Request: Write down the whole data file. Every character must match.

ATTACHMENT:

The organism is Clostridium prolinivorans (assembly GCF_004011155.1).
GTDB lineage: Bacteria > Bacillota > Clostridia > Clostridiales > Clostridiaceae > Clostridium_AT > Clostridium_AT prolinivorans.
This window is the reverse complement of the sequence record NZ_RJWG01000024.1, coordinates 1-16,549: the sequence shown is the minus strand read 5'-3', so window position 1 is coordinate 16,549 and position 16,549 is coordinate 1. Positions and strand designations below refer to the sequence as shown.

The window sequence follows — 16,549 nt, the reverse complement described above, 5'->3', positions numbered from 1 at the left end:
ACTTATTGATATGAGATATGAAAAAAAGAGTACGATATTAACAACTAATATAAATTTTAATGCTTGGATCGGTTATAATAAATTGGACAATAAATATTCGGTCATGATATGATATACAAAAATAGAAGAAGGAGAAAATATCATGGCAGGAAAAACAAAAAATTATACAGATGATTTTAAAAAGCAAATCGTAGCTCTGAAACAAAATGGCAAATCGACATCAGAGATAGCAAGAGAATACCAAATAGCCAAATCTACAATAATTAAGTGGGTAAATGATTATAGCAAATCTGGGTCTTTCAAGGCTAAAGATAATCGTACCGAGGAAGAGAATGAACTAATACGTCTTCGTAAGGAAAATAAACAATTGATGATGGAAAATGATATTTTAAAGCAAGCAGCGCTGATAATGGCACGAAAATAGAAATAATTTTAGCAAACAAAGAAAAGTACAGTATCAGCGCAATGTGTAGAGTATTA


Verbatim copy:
The organism is Clostridium prolinivorans (assembly GCF_004011155.1).
GTDB lineage: Bacteria > Bacillota > Clostridia > Clostridiales > Clostridiaceae > Clostridium_AT > Clostridium_AT prolinivorans.
This window is the reverse complement of the sequence record NZ_RJWG01000024.1, coordinates 1-16,549: the sequence shown is the minus strand read 5'-3', so window position 1 is coordinate 16,549 and position 16,549 is coordinate 1. Positions and strand designations below refer to the sequence as shown.

The window sequence follows — 16,549 nt, the reverse complement described above, 5'->3', positions numbered from 1 at the left end:
ACTTATTGATATGAGATATGAAAAAAAGAGTACGATATTAACAACTAATATAAATTTTAATGCTTGGATCGGTTATAATAAATTGGACAATAAATATTCGGTCATGATATGATATACAAAAATAGAAGAAGGAGAAAATATCATGGCAGGAAAAACAAAAAATTATACAGATGATTTTAAAAAGCAAATCGTAGCTCTGAAACAAAATGGCAAATCGACATCAGAGATAGCAAGAGAATACCAAATAGCCAAATCTACAATAATTAAGTGGGTAAATGATTATAGCAAATCTGGGTCTTTCAAGGCTAAAGATAATCGTACCGAGGAAGAGAATGAACTAATACGTCTTCGTAAGGAAAATAAACAATTGATGATGGAAAATGATATTTTAAAGCAAGCAGCGCTGATAATGGCACGAAAATAGAAATAATTTTAGCAAACAAAGAAAAGTACAGTATCAGCGCAATGTGTAGAGTATTA